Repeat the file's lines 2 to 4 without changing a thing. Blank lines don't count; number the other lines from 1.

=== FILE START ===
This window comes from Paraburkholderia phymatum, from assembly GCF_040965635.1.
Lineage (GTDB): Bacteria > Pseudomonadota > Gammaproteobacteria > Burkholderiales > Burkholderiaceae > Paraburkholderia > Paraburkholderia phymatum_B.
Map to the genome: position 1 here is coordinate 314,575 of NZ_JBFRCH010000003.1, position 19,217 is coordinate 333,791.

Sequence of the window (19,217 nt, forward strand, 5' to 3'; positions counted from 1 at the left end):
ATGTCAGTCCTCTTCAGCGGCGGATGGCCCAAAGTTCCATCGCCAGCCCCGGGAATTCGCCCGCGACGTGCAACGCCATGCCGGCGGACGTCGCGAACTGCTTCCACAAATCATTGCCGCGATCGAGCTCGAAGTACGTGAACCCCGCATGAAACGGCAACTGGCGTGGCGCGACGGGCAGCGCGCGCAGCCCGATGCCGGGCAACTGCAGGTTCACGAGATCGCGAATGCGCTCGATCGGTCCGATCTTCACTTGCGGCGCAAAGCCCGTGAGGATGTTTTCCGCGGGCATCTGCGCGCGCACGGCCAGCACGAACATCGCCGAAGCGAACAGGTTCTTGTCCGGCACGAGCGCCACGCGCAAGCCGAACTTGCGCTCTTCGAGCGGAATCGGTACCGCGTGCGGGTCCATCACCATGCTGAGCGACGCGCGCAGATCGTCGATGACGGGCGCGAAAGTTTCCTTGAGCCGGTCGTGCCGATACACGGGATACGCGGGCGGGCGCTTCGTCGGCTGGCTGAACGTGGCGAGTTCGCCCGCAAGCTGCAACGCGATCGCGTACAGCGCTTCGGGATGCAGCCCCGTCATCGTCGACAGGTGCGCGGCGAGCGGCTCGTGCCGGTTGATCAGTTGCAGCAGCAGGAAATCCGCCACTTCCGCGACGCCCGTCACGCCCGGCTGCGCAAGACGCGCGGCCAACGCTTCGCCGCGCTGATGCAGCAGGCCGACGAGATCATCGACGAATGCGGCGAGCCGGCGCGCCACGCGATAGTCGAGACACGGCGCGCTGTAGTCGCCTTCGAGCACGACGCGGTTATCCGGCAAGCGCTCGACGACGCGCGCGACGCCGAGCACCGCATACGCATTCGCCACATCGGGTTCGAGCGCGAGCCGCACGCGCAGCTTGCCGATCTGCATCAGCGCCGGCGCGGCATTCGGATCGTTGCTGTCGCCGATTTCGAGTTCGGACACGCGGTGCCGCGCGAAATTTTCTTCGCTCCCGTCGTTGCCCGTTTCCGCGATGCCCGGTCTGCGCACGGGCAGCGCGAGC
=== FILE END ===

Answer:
Lineage (GTDB): Bacteria > Pseudomonadota > Gammaproteobacteria > Burkholderiales > Burkholderiaceae > Paraburkholderia > Paraburkholderia phymatum_B.
Map to the genome: position 1 here is coordinate 314,575 of NZ_JBFRCH010000003.1, position 19,217 is coordinate 333,791.

Sequence of the window (19,217 nt, forward strand, 5' to 3'; positions counted from 1 at the left end):